How to Make Meaningful Choices You Won’t Regret
Which would you choose: $2.25 to listen to an alarm clock going off or $2.00 to listen to a clip of “Hey Jude”?
More money, right? In a recent study, nearly three-quarters of people chose the higher paying gig, subjecting themselves to an annoying alarm sound for one minute. But afterward, those who made that choice regretted the decision more than those who took less money to listen to “Hey Jude”.
In study after study, researchers have found that at the start of a task, we think about external reward — losing weight from going to the gym, making more money with a higher paying job. But once we start the task and, importantly, afterward, we think more about how we feel and what brings us meaning. And feeling good about what we’re doing pushes us harder and makes us persist longer — whether in the gym or on the job.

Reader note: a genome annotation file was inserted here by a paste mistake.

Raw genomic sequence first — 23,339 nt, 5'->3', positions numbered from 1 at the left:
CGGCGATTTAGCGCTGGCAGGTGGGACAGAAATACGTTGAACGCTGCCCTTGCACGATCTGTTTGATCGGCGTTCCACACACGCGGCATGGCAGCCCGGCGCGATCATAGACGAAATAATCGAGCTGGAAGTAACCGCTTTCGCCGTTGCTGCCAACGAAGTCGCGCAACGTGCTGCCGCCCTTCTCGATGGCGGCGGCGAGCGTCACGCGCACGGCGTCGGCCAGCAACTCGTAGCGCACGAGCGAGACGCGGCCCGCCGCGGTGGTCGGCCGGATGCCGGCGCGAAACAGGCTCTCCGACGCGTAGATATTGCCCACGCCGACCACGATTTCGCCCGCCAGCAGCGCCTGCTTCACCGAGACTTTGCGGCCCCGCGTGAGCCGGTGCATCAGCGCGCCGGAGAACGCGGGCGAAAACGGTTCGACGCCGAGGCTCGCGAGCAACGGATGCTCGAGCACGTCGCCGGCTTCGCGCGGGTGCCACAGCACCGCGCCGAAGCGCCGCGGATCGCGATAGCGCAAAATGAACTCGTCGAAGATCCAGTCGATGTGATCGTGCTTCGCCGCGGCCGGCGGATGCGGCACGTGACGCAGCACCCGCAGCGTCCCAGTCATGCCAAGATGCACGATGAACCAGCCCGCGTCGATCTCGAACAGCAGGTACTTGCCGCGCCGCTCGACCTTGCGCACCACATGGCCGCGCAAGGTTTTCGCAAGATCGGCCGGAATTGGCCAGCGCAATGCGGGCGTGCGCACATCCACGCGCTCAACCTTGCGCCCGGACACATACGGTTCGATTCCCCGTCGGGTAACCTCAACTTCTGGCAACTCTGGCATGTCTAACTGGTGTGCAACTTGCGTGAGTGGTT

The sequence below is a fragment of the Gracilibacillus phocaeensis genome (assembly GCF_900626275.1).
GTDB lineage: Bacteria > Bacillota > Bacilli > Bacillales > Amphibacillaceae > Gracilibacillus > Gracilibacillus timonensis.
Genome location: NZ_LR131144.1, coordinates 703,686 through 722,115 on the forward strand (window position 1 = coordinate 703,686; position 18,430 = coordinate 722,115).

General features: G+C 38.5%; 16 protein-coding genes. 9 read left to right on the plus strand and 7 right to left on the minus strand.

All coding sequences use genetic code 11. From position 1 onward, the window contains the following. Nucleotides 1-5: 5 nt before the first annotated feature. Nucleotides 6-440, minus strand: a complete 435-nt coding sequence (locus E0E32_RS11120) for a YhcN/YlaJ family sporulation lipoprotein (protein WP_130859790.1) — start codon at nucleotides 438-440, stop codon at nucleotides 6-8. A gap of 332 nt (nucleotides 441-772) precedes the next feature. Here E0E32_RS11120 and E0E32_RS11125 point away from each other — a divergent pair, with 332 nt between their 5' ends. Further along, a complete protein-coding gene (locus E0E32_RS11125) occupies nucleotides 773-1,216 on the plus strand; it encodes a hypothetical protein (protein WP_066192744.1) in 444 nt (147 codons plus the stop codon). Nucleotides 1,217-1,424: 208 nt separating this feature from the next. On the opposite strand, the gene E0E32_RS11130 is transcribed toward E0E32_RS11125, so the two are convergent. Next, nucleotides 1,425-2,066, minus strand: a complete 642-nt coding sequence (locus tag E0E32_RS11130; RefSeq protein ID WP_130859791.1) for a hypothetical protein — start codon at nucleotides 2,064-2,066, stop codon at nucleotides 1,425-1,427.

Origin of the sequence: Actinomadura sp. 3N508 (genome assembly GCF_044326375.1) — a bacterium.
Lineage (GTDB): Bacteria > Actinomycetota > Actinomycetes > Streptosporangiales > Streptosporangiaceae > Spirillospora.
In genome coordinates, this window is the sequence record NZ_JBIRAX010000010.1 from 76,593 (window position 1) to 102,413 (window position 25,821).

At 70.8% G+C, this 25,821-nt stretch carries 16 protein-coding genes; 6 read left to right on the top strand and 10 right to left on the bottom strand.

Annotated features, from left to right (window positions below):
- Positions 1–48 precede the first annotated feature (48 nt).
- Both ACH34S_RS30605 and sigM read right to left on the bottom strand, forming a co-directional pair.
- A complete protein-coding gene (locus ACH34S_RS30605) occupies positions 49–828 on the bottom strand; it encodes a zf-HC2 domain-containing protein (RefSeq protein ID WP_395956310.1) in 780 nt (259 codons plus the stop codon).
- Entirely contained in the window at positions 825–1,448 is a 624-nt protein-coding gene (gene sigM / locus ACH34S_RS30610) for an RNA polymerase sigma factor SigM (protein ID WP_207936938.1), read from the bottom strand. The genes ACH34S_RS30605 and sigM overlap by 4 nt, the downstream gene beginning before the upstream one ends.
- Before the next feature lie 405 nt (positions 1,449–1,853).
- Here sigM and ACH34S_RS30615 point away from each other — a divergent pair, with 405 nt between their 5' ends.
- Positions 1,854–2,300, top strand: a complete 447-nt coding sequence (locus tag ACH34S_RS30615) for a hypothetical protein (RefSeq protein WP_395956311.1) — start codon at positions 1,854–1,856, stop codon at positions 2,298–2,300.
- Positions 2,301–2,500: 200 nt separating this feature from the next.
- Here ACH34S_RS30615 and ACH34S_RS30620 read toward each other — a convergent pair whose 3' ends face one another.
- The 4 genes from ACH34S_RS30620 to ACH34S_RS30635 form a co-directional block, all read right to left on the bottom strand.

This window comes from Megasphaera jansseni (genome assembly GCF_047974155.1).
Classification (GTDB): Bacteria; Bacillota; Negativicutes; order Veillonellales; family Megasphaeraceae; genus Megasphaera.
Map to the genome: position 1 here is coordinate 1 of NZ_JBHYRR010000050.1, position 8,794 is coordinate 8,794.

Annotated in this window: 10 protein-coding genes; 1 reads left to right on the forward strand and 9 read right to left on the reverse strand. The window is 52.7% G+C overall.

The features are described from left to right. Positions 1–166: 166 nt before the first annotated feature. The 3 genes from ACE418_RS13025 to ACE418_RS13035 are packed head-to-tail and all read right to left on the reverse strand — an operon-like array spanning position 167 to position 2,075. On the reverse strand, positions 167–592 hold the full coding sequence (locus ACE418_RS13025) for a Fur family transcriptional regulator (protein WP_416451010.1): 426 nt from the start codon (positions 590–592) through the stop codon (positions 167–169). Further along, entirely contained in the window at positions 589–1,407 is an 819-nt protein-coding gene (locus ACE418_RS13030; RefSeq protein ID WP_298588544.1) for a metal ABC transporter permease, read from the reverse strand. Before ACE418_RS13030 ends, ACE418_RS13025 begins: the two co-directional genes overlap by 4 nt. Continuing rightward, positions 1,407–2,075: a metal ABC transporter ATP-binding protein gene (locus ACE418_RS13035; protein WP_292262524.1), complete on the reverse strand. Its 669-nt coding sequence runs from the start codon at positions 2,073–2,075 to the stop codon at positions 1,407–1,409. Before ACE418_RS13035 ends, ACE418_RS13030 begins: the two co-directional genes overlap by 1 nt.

The studies reminded me of a story in How Adam Smith Can Change Your Life. In the book, Russ Roberts describes how Warren Buffet’s son sold his $90,000 in Berkshire stock to pursue a music career. Even though that stock would be worth $100 million today, Buffet’s son wrote —> Read More Here